"Derivatives of the orbitals $\\phi_p$ behave exactly like for the normal integrals given above,\n",
"however, additional terms occur since $e_{\\text{xc}}$ depends on $\\mathbf{C}$ through the density.\n",
"The derivative of $v_{pq}^{\\text{xc}}$ thus gives a term analogous to $f_{pqrs}^{\\text{xc}}$,\n",
"while the derivative of the latter gives a term with a third-order functional derivative {cite}`Furche2002`,\n",
"\n",
"$$\n",
"g_{pqrstu}^{\\text{xc}} = \\int \\frac{\\partial^3 e_{\\text{xc}}}{\\partial \\rho \\partial \\rho' \\partial \\rho''} \\phi_p \\phi_q \\phi_r \\phi_s \\phi_t \\phi_u \\mathrm{d} \\mathbf{r} \\, .\n",
"$$\n",
"\n",
"For the nuclear gradient of the TDDFT excitation energy we thus need the partial derivatives of those two terms.\n",
"(eq:vxc-deriv)=\n",
"For the xc potential, this is given by\n",
"\n",
"$$\n",
"v_{pq}^{\\text{xc}(\\xi)} = \\frac{\\partial}{\\partial \\xi} \\int \\frac{\\partial e_{\\text{xc}}}{\\partial \\rho} \\phi_{p} \\phi_{q} \\mathrm{d} \\mathbf{r}\n",
"= \\int \\frac{\\partial e_{\\text{xc}}}{\\partial \\rho} \\frac{\\partial (\\phi_{p} \\phi_{q})}{\\partial \\xi} \\mathrm{d} \\mathbf{r}\n",
"+ \\int \\frac{\\partial^2 e_{\\text{xc}}}{\\partial \\rho \\partial \\rho'} \\rho^{(\\xi)} \\phi_p \\phi_q \\mathrm{d} \\mathbf{r} \\, ,\n",
"$$\n",
"\n",
"where the first term is completely analogous to the ground-state contribution,\n",
"except that it gets contracted with the relaxed one-particle density matrix $\\boldsymbol{\\gamma} + \\boldsymbol{\\Lambda}$ (instead of the ground-state density matrix $\\mathbf{P}$),\n",
"and the second term corresponds to an $f^{\\text{xc}}$-like term with the partial derivative of the [ground-state density](eq:density-partial-deriv).\n",
"The partial derivative of the xc kernel with respect to $\\xi$ gives\n",
"\n",
"$$\n",
"f_{pqrs}^{\\text{xc}(\\xi)} = \\frac{\\partial}{\\partial \\xi} \\int \\frac{\\partial^2 e_{\\text{xc}}}{\\partial \\rho \\partial \\rho'} \\phi_p \\phi_q \\phi_r \\phi_s \\mathrm{d}\\mathbf{r}\n",
"= \\int \\frac{\\partial^2 e_{\\text{xc}}}{\\partial \\rho \\partial \\rho'} \\frac{\\partial(\\phi_p \\phi_q \\phi_r \\phi_s)}{\\partial \\xi} \\mathrm{d}\\mathbf{r}\n",
"+ \\int \\frac{\\partial^3 e_{\\text{xc}}}{\\partial \\rho \\partial \\rho' \\partial \\rho''} \\rho^{(\\xi)} \\phi_p \\phi_q \\phi_r \\phi_s \\mathrm{d} \\mathbf{r} \\, ,\n",
"$$\n",
"\n",
"where the first term is again $f^\\text{xc}$-like with an orbital derivative,\n",
"and the second term is analogous to $g^\\text{xc}$ from the orbital response contributions,\n",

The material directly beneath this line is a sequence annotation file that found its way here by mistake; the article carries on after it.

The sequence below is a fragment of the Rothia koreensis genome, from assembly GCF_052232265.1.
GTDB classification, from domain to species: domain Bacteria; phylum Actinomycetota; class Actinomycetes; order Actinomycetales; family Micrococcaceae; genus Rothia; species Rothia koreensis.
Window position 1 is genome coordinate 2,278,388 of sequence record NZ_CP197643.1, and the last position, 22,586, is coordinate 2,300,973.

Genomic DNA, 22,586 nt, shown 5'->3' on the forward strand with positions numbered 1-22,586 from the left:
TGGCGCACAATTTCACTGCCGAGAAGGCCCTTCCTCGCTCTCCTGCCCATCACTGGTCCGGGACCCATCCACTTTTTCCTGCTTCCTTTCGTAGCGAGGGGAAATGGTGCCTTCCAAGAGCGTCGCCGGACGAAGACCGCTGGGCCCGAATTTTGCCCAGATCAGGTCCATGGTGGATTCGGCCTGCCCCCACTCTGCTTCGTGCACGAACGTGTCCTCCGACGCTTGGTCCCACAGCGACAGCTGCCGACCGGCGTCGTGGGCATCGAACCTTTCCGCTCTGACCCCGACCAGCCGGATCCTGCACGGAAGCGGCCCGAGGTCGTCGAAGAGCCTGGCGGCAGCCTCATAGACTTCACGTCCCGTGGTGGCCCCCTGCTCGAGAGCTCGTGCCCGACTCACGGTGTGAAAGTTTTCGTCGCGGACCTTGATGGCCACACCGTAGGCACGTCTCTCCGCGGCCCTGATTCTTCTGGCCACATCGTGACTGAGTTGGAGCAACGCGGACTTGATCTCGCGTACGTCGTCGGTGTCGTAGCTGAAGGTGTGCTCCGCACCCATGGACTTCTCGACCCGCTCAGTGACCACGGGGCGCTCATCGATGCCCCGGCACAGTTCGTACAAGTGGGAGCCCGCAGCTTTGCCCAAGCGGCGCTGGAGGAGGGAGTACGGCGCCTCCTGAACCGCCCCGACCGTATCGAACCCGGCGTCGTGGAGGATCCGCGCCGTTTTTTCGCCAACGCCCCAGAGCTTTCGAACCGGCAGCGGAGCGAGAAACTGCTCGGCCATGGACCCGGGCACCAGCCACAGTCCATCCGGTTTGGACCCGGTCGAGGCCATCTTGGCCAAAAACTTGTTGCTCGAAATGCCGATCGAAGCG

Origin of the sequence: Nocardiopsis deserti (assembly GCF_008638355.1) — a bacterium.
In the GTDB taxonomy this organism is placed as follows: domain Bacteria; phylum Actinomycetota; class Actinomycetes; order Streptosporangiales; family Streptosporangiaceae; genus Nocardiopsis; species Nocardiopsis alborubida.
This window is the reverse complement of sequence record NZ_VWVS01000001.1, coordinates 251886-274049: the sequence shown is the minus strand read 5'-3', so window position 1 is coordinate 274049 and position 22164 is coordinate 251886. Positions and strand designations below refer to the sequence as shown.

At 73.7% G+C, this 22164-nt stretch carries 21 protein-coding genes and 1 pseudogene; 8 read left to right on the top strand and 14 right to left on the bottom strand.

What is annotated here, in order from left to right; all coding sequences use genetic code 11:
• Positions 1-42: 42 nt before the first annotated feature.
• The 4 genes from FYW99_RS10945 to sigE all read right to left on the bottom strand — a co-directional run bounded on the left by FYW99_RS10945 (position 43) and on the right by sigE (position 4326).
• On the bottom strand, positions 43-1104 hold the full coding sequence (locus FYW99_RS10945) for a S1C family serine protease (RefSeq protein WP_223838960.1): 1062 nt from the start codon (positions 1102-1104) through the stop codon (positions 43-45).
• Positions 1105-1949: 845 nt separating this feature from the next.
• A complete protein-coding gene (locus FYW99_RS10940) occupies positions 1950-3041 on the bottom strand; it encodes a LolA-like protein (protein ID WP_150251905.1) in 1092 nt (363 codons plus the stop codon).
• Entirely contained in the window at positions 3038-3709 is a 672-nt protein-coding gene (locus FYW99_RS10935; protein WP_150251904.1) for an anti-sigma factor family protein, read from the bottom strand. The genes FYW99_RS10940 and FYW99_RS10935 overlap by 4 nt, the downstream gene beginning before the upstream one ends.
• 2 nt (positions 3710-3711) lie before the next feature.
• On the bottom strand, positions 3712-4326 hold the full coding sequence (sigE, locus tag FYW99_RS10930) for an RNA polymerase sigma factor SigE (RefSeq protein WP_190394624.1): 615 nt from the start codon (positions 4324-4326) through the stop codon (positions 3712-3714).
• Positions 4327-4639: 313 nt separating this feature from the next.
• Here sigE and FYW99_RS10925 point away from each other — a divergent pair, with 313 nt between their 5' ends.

"including again the partial derivative of the ground-state density.\n",
"This term eventually gets contracted with the two-particle density matrix $\\boldsymbol{\\Gamma}$,\n",
"so with two excitation or response vectors.\n",
"\n",
"TDDFT within the Tamm--Dancoff approximation (TDA) {cite}`hirata99` is obtained by setting \n",
"$\\mathbf{B} = \\mathbf{0}$ (or $\\mathbf{Y}_n = \\mathbf{0}$).\n",
"All the above considerations are equally valid for TDDFT/TDA,\n",
"with the one- and two-particle density matrices simplifying to the ones from [CIS](eq:cis-densities).\n",
"Note that TDHF (and thus CIS, which is TDHF within the TDA) can be considered a special case\n",
"of general hybrid TDDFT with $c_{\\text{x}} = 1$ and $e_{\\text{xc}} = 0$ {cite}`Furche2002`."
]
},
{
"cell_type": "markdown",
"id": "beaf9fbf-c9fd-4150-a2ff-a9c0286281cd",
"metadata": {},
"source": [
"(sec:first-order-prop)=\n",
"### First-order properties\n",
"\n",
"Not only nuclear gradients, but many other time-independent (or \"static\") molecular properties can be calculated as derivatives of the energy {cite}`jensen2006`.\n",
"For instance, the electric dipole moment can be calculated as the derivative of the energy with respect to an external electric field,\n",
"and the magnetic dipole moment with respect to an external magnetic field.\n",
"Second derivatives with respect to the external field give the electric polarizability and magnetizability, respectively.\n",
"Properties that can be calculated as first derivatives of the energy are referred to as __first-order properties__.\n",
"\n",
"For exact wave functions $\\ket{\\Psi}$ and energies $E = \\langle \\Psi | \\hat{H} | \\Psi \\rangle$, the **Hellmann--Feynman theorem** holds {cite}`jensen2006`,\n",
"\n",
"(eq:hellmann_feynman)=\n",
"```{math}\n",
" \\frac{\\mathrm{d} E}{\\mathrm{d} \\chi} = \\frac{\\mathrm{d}}{\\mathrm{d} \\chi} \\langle \\Psi | \\hat{H} | \\Psi \\rangle\n",